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General Sessions

Jennifer Owen-White
Refuge Manager, Valle de Oro National Wildlife Refuge

Wednesday, March 29, 8:00 am - 9:30 am

Jennifer Owen-White is the first refuge manager of the new Valle de Oro National Wildlife Refuge in Albuquerque. Valle de Oro is the first urban refuge in the Southwest and part of a larger push by U.S. Fish and Wildlife to reach urban audiences and connect them to the important habitats and wildlife that the Service protects. Before taking the position at Valle de Oro, Jennifer was the Refuge Manager at the Santa Ana National Wildlife Refuge and also served as the Visitor Service manager for the South Texas Refuge Complex. Jennifer is proud to be both a biologist and visitor services specialist. She was born in Chicago, grew up in Houston, and has a B.S. in Biology as well as an M.S. in Wildlife Science from Texas Tech University. Jennifer is completing her PhD in Forestry and Natural Resource Interpretation from Stephen F. Austin State University where she has focused on connecting urban communities to conservation and the outdoors.

Sarah M. Bexell, PhD
Research Associate Professor, Institute for Human-Animal Connection
Graduate School of Social Work, Adjunct, University of Denver

Thursday, March 30, 8:00 am - 9:00 am

Integrating the Social Sciences to Influence Human Population and Behavior Patterns for Feasible Species Conservation: It Starts With Us

As we live now within the sixth mass extinction (Ceballos et al, 2015), have chosen a career dedicated to conserving biodiversity with little to no success, and work long and stressful hours for little pay, why is it that we find it difficult, if not painful, to talk about the two main drivers of species loss, the size of our own species' population, and our consumptive and mobile behaviors?  This is not a traditional conservation biology question, these issues are often perceived as questions best answered by psychologists, sociologists, economists, political scientists and social workers. However, our participation in the answers to these questions are paramount in our commitments to species preservation.  How do we integrate the expertise of conservation planning and the social sciences to achieve biodiversity preservation, as well as the preservation of human health and well-being?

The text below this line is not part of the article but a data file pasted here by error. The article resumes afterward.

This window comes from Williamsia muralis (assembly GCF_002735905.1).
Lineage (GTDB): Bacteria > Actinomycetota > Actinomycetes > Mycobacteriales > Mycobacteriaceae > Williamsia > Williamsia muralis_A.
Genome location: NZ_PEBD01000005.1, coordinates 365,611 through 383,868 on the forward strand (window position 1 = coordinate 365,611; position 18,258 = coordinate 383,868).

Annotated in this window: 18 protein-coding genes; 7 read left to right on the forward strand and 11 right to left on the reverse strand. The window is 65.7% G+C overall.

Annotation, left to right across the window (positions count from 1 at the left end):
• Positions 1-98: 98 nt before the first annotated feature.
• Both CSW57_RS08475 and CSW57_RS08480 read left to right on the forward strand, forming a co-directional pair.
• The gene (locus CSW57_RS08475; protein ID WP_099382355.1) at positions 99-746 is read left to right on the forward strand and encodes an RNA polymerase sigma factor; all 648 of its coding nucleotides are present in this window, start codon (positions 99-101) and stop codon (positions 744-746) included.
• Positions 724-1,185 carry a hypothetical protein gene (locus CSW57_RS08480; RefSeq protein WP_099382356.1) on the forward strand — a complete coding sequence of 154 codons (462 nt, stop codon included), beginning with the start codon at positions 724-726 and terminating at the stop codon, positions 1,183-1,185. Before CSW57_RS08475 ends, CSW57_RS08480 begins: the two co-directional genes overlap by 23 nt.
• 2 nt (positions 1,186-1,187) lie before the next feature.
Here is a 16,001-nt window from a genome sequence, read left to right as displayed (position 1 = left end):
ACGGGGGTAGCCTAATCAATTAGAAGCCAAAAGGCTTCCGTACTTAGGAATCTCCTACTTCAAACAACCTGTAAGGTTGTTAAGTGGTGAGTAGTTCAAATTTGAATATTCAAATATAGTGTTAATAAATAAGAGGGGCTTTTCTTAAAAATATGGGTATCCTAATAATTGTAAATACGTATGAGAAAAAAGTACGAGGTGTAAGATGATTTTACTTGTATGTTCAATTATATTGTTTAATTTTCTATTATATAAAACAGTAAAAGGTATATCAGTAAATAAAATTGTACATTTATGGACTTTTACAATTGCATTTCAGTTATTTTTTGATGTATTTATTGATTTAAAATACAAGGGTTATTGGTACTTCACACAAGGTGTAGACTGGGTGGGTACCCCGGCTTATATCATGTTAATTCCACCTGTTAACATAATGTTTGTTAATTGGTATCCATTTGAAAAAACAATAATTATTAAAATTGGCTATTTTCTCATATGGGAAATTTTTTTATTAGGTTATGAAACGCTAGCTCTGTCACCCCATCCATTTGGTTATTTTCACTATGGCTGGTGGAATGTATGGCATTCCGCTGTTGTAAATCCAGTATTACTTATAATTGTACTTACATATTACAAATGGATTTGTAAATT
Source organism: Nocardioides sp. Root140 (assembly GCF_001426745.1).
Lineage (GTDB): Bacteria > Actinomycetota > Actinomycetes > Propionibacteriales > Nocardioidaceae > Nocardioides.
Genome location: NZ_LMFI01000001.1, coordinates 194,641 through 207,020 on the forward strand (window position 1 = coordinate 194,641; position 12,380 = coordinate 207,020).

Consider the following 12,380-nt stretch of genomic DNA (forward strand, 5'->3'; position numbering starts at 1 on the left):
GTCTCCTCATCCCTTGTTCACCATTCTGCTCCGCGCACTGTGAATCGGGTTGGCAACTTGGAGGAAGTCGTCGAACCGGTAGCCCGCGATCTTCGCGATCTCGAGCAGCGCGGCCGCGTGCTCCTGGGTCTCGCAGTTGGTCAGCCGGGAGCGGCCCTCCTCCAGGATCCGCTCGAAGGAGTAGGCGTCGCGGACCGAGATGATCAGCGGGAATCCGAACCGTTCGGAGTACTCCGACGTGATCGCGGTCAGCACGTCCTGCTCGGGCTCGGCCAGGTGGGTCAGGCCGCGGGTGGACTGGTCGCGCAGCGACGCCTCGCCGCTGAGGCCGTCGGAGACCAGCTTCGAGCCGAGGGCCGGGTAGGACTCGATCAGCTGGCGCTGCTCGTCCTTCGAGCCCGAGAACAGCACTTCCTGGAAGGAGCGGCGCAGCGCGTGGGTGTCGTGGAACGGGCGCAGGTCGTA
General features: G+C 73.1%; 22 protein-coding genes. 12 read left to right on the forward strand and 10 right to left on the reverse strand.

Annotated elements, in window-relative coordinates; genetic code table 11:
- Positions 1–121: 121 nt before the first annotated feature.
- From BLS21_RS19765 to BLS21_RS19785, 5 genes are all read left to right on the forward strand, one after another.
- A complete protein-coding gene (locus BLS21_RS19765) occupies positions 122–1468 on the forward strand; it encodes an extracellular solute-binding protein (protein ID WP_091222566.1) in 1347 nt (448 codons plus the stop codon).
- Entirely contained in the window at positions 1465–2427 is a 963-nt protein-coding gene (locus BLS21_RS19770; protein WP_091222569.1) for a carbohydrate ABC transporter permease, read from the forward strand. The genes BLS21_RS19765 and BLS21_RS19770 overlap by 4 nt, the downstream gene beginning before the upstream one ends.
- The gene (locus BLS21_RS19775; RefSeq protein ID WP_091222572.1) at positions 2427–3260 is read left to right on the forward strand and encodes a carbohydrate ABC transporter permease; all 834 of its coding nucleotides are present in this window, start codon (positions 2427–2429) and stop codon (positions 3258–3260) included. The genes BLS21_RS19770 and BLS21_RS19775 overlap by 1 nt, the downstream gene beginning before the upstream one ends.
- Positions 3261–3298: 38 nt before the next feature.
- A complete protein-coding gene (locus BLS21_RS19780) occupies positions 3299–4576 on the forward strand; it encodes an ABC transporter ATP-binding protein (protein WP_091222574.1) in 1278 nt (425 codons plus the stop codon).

Sarah Bexell has been engaged in wildlife conservation, conservation education and humane education for over 20 years. Currently, she is Associate Research Professor with the Institute for Human-Animal Connection at the University of Denver, USA and Director of Conservation Education at the Chengdu Research Base of Giant Panda Breeding, China. Her work focuses on developing and evaluating education programs to facilitate the human-animal bond to promote animal welfare and rights, healthy child and human development, and biodiversity and nature preservation. At the University of Denver she teaches courses in sustainability and animal studies. She has worked in China for nearly two decades to build capacity of conservation education professionals working for zoological institutions, nature reserves and NGOs. She lives and works part of each year in Colorado, USA and in Sichuan Province, China.



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